Kimley-Horn Is Staff Pick

National engineering and planning firm recommended to be Strategic Mobility Plan consultant

Kimley-Horn Project: 1-95 Multimodal Transportation Corridor
Kimley-Horn Project: 1-95 Multimodal Transportation Corridor (by Kimley-Horn)

City staff recommended Kimley-Horn for the city's $1 million strategic mobility plan (For details, see council agenda backup on Item 17). While a dynamic and sophisticated team on many counts, K-H lacks the California experience of finalist Fehr & Peers using transportation planning to reduce GHG emissions.

As last Friday's blog posts discussed, experience reducing greenhouse gas emissions through transportation planning was left out of the city's selection criteria for a Strategic Mobility Plan consultant. On Oct. 22 the two finalist teams vying for the job – Fehr & Peers and Kimley-Horn & Associates – presented their proposals to City Council. Neither finalist mentioned climate protection in its allotted 10 minutes. Nor did council members ask about their experience structuring transportation/mobility plans to reduce carbon emissions.

According to participants, questions from council would have been their only chance to address the issue; neither the Request for Qualifications nor the prior interviews by staff delved into the details of climate protection, beyond broad references to sustainability.

Austin Energy has a “Generation and Climate Protection Plan.” So why aren’t we hearing about a “Mobility and Climate Protection Plan” from the transportation department? (Maybe because the Climate Protection Program is wholly housed at Austin Energy. Then there's the political reality that rail transit projects go to the voters, but solar farms and wind-energy purchases don’t.)

On Thursday, Nov. 5., council is posted for final selection and authorization of an agreement, for a fee of up to $1 million. Yet experience setting GHG-reduction targets shows up nowhere in the selection criteria. Council nearly always follows the staff recommendation – so the opportunity may already have been lost.

I made my own quick review of prior plans provided by Kimley-Horn; I saw no evidence that they've helped cities or other clients establish GHG-reduction targets for transportation plans. Climate-action showed up only in broad comments like "A commitment to reducing the region’s carbon footprint is a motivating factor, too." Their team's Brownsville Metropolitan Planning Organization Transportation and Land Use Study, completed Sept. 2009 and parallel to CAMPO's 2035 plan, does compare GHG emissions under three different development scenarios – but none are aggressive enough to significantly move the CO2 needle.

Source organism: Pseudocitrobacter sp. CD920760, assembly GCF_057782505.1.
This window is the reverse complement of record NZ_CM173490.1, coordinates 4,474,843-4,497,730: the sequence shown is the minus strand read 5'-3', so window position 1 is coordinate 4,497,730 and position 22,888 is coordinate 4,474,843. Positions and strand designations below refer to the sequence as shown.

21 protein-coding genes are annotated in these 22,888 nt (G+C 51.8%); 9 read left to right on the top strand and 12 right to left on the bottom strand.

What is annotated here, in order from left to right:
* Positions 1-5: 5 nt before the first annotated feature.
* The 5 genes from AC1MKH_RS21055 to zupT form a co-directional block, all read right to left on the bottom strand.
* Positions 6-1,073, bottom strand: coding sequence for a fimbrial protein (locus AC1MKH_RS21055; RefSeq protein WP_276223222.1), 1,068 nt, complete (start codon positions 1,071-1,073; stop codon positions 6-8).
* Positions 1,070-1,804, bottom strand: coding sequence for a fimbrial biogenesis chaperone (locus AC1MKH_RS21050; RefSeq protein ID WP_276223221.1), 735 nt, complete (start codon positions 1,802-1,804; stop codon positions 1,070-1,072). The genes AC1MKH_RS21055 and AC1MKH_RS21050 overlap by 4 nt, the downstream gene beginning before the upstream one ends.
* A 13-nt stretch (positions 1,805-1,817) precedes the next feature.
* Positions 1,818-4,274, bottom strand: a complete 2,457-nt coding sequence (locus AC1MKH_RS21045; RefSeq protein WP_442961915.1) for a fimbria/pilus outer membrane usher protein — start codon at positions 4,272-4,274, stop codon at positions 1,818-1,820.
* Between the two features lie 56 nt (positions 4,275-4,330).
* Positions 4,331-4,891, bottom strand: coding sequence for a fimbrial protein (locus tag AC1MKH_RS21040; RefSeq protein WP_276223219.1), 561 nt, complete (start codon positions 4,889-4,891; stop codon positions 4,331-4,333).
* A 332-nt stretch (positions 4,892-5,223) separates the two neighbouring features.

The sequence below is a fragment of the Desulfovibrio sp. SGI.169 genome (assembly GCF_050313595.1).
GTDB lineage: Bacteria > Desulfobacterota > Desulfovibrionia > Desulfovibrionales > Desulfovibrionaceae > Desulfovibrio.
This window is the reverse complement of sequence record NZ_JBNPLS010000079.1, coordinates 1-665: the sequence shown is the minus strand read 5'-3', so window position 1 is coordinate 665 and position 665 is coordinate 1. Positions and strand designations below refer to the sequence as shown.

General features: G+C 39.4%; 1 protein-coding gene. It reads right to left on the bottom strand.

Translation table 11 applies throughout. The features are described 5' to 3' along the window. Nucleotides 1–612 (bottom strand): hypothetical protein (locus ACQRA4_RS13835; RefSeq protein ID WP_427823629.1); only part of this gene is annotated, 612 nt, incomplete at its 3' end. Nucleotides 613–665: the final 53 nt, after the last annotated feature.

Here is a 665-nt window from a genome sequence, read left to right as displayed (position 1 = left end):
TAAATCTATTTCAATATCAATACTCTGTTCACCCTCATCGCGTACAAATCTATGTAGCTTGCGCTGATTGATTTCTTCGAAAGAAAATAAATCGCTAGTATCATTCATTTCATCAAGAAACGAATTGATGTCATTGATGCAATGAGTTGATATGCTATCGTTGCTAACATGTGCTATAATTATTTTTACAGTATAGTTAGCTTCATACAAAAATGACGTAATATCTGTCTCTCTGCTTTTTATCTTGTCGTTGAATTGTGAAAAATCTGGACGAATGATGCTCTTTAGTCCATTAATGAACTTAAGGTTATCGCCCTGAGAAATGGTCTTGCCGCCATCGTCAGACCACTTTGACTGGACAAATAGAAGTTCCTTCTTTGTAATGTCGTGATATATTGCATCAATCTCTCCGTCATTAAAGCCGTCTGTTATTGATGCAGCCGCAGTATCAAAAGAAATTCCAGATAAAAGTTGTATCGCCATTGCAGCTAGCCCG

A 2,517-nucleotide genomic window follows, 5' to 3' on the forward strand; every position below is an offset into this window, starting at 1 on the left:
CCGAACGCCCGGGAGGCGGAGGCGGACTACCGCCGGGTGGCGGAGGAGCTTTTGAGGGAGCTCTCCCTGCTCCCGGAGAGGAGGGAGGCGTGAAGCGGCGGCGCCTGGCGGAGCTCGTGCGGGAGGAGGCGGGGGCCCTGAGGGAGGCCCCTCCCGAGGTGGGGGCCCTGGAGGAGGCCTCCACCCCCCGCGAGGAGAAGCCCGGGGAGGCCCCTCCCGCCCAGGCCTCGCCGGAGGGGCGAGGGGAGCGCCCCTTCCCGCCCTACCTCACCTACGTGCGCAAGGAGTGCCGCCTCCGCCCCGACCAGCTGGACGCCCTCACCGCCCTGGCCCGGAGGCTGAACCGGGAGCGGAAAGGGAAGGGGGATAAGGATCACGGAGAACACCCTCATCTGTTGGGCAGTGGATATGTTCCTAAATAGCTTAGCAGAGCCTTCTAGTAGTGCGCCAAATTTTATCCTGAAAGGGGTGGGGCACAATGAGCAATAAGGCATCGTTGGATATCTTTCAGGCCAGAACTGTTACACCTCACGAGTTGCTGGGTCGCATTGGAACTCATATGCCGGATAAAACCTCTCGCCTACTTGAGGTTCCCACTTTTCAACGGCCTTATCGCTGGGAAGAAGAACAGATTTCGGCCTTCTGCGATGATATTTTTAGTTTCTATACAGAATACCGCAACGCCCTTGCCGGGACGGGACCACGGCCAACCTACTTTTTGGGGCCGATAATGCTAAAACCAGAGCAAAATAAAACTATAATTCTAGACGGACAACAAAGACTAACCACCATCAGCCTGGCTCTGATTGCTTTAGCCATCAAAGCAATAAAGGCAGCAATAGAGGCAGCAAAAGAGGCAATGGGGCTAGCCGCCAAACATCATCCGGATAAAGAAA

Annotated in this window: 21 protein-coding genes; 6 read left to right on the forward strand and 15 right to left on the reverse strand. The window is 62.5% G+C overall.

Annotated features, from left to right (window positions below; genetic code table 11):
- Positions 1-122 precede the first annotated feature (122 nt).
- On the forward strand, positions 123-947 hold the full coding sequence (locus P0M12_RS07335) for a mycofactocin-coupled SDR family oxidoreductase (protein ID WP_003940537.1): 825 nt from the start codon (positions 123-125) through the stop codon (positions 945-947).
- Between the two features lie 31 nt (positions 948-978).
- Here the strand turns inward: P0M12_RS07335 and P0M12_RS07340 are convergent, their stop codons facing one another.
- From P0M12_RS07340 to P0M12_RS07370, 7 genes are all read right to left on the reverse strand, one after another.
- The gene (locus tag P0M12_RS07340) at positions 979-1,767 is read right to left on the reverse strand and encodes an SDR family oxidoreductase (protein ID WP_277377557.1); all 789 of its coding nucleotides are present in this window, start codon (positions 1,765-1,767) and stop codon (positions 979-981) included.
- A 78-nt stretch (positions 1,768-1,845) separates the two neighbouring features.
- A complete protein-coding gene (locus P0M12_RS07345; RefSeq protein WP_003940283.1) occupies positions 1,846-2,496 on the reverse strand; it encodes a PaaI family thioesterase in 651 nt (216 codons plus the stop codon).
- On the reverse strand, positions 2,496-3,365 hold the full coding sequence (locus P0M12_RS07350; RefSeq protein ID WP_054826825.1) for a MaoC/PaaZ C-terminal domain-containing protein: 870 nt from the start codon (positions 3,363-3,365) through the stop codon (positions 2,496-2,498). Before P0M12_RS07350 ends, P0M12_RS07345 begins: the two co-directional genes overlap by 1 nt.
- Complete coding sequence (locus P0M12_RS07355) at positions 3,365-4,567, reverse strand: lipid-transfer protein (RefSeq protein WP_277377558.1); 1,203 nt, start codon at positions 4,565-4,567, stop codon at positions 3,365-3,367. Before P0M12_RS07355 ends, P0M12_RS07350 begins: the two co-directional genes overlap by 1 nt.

By contrast, the other finalist firm, Fehr & Peers, provided state-level and Caltrans plans done in California (under California Climate Law, SB 375) in which aggressive reductions of GHG emissions are a critical performance measure. [It may be posted online with a Thursday feature story on green transportation.] California policy for reducing greenhouse gas emissions from cars explicitly includes changing land use patterns and improved transportation. The level of detail in these recommendations is the real stuff – impressive. The report states, "Since transportation is such a significant contributor of greenhouse gases, policies to improve the efficiency of the transportation system must be a central component of the solution." It also includes an informed discussion of "Climate Funding for Transportation Planning" and of advocacy needed at the federal level to ensure that transportation dollars achieve GHG goals.

I don't know how strong a role Fehr & Peers had in this work, and I'm no expert on hiring a transportation planning consultant. But one might think a consultant's experience working in California, which already requires GHG reduction targets for the transportation sector, would be of obvious value for Austin – if indeed we intend to follow our own climate-action mandate.

Kimley-Horn, on balance, is very strong and may indeed be the best team for the job. But the city's failure to even evaluate climate-action expertise as a selection criteria represents a huge missed opportunity.

A note to readers: Bold and uncensored, The Austin Chronicle has been Austin’s independent news source for almost 40 years, expressing the community’s political and environmental concerns and supporting its active cultural scene. Now more than ever, we need your support to continue supplying Austin with independent, free press. If real news is important to you, please consider making a donation of $5, $10 or whatever you can afford, to help keep our journalism on stands.

Support the Chronicle  

READ MORE
More Transportation
Austin Transportation Guide
Austin Transportation Guide
How to get around Austin, with or without your own wheels

Katie Walsh, March 3, 2017

Getting Around Austin
Getting Around Austin
Explore Downtown without a car and without getting lost

Annamarya Scaccia, June 22, 2016

More by Katherine Gregor
Climate Protection: City in No Hurry To Cool It
Climate Protection: City in No Hurry To Cool It
Checking in on the Climate Protection Program's progress – or lack thereof

Aug. 6, 2010

Climate Change Crosses County Lines
Climate Change Crosses County Lines
Study predicts how climate change will affect Texas' future water needs

July 30, 2010

KEYWORDS FOR THIS POST

Mobility, Transportation, Climate Protection

MORE IN THE ARCHIVES
NEWSLETTERS
One click gets you all the newsletters listed below

Breaking news, arts coverage, and daily events

Can't keep up with happenings around town? We can help.

Austin's queerest news and events

Updates for SXSW 2019

All questions answered (satisfaction not guaranteed)

Information is power. Support the free press, so we can support Austin.   Support the Chronicle